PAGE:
Panamanians love parades. The main street in town was shut down for several hours on two consecutive days. In case you missed it on the first day, you could just as well catch the parade the next day. Although I doubt that’s the motivating reason


Most of the parading groups consisted of only drums. Not sure why that is. But we can hear muted drums almost all night any time of year. Beyond any doubt, the Panamanians love the sound of drums.


One marching group, however, is a fully-fledged band. I’m pretty sure it belongs to the school the next block over. Anyhow, I was delighted to hear them play John Philip Sousa’s “Stars and Stripes Forever”. Could it have anything to do with the country’s provenance? Probably not. My WAG is that the band teacher is an American.




Bet You Didn’t Know about This!

In order to have a worry-free trip back to the states we had arranged for a house/pet sitter to come down and look after things. I picked her up in Paso Canoas, the Panama-Costa Rican border town nearest us, in late September. After stepping off the bus from Golfito, the first thing she did was comment on all of the (rowdy) blacks she found. I was surprised, as I seldom saw any blacks at this border town, and those that were around were so few in number as to hardly be noticeable.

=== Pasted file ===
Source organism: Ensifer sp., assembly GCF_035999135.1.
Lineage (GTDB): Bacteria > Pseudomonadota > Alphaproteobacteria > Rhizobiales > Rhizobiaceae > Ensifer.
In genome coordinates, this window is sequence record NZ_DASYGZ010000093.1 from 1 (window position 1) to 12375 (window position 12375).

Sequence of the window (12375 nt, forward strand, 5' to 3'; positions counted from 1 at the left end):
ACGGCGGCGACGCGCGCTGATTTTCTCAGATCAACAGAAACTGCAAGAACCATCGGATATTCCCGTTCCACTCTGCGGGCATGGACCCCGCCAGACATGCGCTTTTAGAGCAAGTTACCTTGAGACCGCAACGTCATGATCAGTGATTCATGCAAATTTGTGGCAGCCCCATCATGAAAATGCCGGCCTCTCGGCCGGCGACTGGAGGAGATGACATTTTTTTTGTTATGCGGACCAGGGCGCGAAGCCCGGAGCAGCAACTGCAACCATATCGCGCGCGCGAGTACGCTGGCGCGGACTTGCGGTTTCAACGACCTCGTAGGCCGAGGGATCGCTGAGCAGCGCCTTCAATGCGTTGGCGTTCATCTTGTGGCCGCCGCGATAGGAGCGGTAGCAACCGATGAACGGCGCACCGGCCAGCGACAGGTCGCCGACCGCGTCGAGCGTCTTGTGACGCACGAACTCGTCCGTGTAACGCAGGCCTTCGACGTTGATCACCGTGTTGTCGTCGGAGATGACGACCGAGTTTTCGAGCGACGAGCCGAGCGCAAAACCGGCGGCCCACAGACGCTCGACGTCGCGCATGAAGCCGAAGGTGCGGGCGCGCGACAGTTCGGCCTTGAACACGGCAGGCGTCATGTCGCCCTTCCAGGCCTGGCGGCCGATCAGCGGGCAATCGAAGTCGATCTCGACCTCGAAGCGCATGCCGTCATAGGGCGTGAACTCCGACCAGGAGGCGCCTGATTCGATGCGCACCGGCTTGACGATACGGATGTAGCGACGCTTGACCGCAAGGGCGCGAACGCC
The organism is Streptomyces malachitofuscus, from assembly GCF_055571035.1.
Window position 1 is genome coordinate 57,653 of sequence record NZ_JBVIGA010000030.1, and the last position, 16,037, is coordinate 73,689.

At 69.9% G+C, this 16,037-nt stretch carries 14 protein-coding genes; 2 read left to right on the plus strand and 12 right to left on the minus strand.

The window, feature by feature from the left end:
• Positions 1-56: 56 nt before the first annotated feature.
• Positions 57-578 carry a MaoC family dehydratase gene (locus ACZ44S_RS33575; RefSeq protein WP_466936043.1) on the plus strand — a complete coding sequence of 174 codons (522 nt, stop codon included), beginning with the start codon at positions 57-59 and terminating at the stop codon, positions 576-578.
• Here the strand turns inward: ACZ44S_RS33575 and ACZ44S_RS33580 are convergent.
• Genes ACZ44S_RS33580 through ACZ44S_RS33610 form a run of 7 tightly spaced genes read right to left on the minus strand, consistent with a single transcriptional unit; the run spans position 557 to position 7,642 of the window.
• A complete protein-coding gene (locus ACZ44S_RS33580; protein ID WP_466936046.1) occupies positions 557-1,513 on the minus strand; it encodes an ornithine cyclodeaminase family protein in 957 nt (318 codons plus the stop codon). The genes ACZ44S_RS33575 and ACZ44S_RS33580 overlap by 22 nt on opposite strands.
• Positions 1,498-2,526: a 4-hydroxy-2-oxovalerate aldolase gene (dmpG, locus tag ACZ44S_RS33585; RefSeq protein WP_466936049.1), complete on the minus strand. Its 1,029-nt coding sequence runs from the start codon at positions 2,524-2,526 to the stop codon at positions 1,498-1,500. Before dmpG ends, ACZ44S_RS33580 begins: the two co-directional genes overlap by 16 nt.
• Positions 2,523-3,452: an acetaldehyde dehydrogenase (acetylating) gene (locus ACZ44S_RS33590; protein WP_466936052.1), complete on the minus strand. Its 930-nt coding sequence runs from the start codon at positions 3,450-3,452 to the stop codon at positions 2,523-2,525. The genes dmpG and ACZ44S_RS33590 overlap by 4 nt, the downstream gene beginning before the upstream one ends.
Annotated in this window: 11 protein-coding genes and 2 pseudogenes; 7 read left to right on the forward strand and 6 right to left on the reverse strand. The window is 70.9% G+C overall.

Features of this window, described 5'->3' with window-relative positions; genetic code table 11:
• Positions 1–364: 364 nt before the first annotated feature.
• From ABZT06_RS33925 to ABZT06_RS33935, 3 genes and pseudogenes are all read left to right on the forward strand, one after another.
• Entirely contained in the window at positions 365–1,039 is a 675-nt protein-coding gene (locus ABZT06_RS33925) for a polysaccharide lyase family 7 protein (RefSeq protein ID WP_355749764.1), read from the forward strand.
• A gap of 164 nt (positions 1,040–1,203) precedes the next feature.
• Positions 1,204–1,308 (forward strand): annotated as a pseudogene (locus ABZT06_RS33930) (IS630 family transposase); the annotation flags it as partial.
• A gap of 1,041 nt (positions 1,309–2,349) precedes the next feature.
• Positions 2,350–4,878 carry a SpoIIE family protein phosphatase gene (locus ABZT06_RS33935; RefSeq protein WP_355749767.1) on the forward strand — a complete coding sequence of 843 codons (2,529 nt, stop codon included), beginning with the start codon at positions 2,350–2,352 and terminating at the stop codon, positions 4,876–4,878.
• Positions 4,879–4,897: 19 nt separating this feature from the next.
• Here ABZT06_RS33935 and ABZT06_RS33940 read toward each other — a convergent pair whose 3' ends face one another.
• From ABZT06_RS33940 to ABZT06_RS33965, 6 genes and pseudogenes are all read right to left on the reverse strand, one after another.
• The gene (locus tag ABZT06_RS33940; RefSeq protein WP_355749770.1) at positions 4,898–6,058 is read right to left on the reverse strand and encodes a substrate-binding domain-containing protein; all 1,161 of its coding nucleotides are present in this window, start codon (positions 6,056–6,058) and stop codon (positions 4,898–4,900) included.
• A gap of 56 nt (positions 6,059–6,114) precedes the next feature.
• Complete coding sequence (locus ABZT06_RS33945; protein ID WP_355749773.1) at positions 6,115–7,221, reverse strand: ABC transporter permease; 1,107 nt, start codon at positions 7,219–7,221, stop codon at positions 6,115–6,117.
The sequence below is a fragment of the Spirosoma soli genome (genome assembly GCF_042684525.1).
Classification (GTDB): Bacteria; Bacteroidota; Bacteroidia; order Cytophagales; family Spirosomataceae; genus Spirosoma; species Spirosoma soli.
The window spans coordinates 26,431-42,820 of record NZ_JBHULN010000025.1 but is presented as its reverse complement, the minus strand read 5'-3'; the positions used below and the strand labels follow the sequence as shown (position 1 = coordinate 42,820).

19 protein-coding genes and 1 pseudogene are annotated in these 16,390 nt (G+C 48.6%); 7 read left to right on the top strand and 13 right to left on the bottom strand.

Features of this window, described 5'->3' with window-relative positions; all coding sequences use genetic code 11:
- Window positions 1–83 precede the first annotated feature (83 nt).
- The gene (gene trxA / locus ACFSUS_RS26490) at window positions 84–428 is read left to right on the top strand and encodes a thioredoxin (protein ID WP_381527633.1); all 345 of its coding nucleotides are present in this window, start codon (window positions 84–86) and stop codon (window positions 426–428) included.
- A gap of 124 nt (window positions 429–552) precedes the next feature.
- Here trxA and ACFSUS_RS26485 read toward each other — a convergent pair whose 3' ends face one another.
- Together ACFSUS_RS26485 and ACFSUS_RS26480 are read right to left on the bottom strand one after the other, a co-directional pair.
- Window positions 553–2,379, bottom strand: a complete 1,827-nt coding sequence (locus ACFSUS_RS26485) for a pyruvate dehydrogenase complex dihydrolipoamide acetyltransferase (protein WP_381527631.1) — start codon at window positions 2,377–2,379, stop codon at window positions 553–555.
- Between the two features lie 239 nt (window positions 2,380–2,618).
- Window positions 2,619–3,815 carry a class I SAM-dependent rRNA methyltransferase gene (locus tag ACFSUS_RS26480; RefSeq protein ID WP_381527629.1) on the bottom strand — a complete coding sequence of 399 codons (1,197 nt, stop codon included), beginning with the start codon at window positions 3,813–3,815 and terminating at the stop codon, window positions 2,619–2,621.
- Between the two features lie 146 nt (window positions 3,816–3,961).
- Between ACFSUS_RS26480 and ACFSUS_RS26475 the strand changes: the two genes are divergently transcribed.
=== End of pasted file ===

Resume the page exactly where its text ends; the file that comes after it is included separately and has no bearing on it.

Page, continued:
A few days later this same house-sitter drove me to this same border town for my trip to the states where I was to meet Jan. Sure enough, there were a LOT of blacks, mostly just hanging around it seemed.
When I got to San Jose, Costa Rica, I described the situation to my cab driver. He was aware of it, and told me they came from various parts but all were headed to the United States!

When Jan and I came back through Paso Canoas following our state-side visit, we found the same situation. Large numbers of blacks. They were not mingling with other travelers but seemed sequestered in groups of 40 or 50. Also, they had their own special lines for CR customs and immigration. Wonder why?

Today October 15, 2016, we took our house-sitter back to Paso Canoas for her return trip home. And sure enough, large numbers of blacks.   I would estimate a total of about 100 individuals.
As we arrived quite early for our house-sitter’s bus I continued to observe and wonder. As before, they were escorted from Panama to Costa Rica customs/immigration in groups of maybe 50, mostly 2 abreast. There was an escort in the front and two in the back. I was somewhat surprised to find that the escorts were national police, not customs and immigration officers.

img_77091  Click to see a short video

Curiosity got the better of me and I attempted to get more information from one of the policemen. He was happy to talk.

I asked if this was a morning event or if it went on all day.  All day.

Where do they come from?  They land at ports in Buenos Aires (Atlantic) and Golfito (Pacific) and come up through Panama, Costa Rica, Nicaragua, Honduras, etc.

And ultimately?  Ultimately to the United States.

How long has this been going on?  He conferred with his fellow officer and they agreed. About 5 months.

This entry was posted on October 15, 2016. 1 Comment